In short, start-ups with employees aren't a particularly large part of America's corporate landscape, nor do they add much more to employment here than anywhere else. What makes this situation even more remarkable is that, unlike some other countries, the U.S. has many, many small businesses where the only "employee" is also the owner.
Freelancers, consultants, one-man-band landscapers, and the like often incorporate for liability and tax purposes. As the OECD notes, that should inflate our start-up rate.
There are some studies of global entrepreneurship where the U.S. leads the pack. When the World Bank tallied up the average number of newly registered limited liability companies across the globe between 2005 and 2009, it found we had one of the highest startup rates per 1,000 people, in a league with Canada, Australia, and the United Kingdom (as shown in the map below, where the darker blue a country is, the more new companies formed there).
The U.S. also finished tops for entrepreneurial activity among advanced countries in the Global Entrepreneurship Monitor's 2011 annual report, which makes estimates about start-up businesses formation across the world based on a 140,000 person survey. By their account, about 12 percent of U.S. adults run businesses that are less than three and a half years old, compared to 6.9 percent on average in other so-called "innovation-driven" economies.
One reason this study might find such different results from the OECD is that the survey counts any kind of business, whether or not it pays employees, as entrepreneurial activity. That's a big deal in the United States, where about three quarters of all firms have zero payroll. Those businesses often belong to self-employed individuals who haven't needed to incorporate.
Americans Start Businesses Out of Desperation
Which brings us to one of the sadder realities of U.S. entrepreneurship. According to GEM's findings, a very high percentage of U.S. new business owners report starting their own companies not because they had a great, innovative idea or because they truly wanted to be their own boss, but out of necessity. There's a disconcertingly large group of Americans who have gone to work for themselves only because nobody else will hire them.
That fact is illustrated below. The blue bars track entrepreneurship rates among all adults. The red lines track the percentage of entrepreneurs who created businesses because they lacked other options. In the U.S., those entrepreneurs make up about 21 percent of the total, putting us in a league with Greece, Spain, Ireland, and conglomerate cultures like Japan and South Korea.
Hold on! you've probably said by now. So far, we've only talked about the sheer quantity of start-ups America produces versus other countries. What about the wonderful innovations they engineer?
Our Young Companies Aren't Unusually Innovative
And you'd have a point. Some of the most cutting-edge young companies in the world call Silicon Valley, New York, and Boston, and Austin, Texas home, partly because we have the financial backers to support them.
According to the OECD, the U.S. ranks second overall in venture capital invested as a percentage of GDP, which wedges us between Israel at No. 1 and Sweden at No. 3. In sheer dollars, we dwarf everyone. That said, it's not clear all that money floating around makes our start-ups much more creative. The OECD ranks us ninth out of 22 for the number of start-ups younger than five years old that issue patents, adjusted for the size of our economy (Denmark leads on that measure).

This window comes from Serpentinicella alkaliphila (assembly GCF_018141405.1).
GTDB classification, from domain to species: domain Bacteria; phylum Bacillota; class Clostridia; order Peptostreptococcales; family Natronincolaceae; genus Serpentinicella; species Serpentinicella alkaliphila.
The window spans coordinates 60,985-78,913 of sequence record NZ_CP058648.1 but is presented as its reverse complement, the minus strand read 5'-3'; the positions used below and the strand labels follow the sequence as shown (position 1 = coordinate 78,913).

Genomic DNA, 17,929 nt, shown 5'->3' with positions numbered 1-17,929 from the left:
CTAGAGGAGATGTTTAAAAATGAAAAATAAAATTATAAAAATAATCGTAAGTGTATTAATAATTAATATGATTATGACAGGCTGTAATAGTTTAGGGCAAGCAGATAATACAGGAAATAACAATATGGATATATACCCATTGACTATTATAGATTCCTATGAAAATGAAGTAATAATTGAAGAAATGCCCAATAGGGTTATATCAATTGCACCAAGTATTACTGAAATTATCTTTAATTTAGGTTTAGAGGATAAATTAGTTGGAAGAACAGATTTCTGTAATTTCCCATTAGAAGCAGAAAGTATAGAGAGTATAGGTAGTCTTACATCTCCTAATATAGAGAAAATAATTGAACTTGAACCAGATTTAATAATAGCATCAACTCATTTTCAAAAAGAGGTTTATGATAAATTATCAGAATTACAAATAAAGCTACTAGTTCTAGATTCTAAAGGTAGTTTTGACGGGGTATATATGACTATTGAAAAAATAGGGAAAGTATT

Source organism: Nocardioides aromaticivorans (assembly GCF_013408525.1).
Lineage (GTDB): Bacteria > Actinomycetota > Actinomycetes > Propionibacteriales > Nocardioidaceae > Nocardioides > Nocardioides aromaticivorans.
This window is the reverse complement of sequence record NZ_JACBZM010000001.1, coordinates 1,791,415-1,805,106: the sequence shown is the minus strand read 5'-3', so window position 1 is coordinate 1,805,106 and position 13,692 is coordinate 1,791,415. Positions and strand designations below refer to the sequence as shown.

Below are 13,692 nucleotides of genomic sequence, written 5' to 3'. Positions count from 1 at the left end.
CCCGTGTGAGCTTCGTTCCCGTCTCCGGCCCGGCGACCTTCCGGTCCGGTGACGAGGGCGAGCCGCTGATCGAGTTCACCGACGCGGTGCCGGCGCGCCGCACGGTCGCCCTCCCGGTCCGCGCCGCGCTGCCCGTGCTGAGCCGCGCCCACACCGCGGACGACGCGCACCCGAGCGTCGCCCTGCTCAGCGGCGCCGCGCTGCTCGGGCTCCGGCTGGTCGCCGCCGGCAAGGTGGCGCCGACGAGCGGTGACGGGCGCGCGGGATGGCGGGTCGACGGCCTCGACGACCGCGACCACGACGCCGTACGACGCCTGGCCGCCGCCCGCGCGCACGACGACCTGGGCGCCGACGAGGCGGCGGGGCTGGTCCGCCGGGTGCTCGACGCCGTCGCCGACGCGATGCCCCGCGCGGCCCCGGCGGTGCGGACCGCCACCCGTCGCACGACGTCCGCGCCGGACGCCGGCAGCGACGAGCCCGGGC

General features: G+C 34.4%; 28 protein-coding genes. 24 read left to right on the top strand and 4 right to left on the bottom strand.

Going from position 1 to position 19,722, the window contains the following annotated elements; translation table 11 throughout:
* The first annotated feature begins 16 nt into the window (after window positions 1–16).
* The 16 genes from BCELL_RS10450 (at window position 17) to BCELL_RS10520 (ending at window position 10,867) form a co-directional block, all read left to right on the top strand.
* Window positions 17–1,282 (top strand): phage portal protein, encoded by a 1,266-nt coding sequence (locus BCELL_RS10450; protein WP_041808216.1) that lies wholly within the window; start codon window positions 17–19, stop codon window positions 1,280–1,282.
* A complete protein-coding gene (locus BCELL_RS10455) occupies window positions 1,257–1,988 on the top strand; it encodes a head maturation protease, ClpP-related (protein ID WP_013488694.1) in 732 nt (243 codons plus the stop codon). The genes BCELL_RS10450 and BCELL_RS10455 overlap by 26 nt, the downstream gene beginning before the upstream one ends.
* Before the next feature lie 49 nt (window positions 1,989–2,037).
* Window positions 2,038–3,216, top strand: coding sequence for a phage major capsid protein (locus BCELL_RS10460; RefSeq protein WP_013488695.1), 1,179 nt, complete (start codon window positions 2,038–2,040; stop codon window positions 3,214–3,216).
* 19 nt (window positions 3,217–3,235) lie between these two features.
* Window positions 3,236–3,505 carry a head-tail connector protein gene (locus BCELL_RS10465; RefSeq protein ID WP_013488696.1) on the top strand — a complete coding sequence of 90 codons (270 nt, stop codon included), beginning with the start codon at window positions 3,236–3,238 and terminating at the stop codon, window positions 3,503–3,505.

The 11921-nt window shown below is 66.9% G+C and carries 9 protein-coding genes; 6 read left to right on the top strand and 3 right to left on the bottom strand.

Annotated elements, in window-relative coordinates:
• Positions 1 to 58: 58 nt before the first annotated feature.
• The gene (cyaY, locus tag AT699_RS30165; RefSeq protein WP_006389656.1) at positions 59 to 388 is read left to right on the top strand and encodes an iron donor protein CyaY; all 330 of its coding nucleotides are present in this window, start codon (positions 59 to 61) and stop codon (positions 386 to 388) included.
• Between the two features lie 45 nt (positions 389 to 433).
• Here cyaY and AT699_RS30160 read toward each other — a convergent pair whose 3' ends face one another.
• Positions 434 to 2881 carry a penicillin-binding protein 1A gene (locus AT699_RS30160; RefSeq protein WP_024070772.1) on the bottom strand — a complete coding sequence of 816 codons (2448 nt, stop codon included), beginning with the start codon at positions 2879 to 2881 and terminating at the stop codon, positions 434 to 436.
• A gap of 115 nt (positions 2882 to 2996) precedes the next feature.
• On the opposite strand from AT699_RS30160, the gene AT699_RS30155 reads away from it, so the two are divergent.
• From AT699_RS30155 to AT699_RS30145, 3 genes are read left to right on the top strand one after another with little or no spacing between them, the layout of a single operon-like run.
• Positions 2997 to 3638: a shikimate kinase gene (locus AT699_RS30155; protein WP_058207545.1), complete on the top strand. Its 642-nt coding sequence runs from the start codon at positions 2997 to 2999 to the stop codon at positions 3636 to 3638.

Nor do our entrepreneurs seem to consider themselves particularly innovative. About thirty percent of new business owners told GEM that they were marketing something that qualified as an innovative product, placing us in the middle of the advanced economy pack (on the right in the graph below, which you can click for a much larger version).
This result might be a function of the fact that the U.S. already has so many businesses. For the purposes of the survey, an innovation just meant something new to the local market, meaning a great Jewish deli, for instance, might count as an innovation in Taiwan, but not in the United States. Then again, France has a lot of businesses too, and they outrank us. The results certainly don't give us any reason to think U.S. start-ups systematically out-innovate their international cousins.
Perhaps all of this might seem a bit nit-picky.
So we're not the most entrepreneurial nation. So our start-ups aren't unquestionably the most innovative. Americans still have a fairly strong, if weakening, tradition of creating businesses from scratch and trying to support those who do.
But here's the what's important to remember: We don't have a monopoly on entrepreneurship. Many other economies—all with different tax structures, safety nets, and regulatory regimes—seem to be just as exceptional as we are.
With all the successful entrepreneurs making headlines these days, it may appear that anyone can launch a company — which is true.
But before you quit your job to launch the next Facebook, it's important to keep in mind that the success rate for first-time entrepreneurs is only 12 percent, according to an infographic by Funders and Founders, which connects startups with funders.
But the glass isn't half empty, as Funders and Founders points out, "even the veterans do not have a 100 percent tried-and-true strategy for startup success, so this puts ... a first-time entrepreneur on about the same level as the veteran."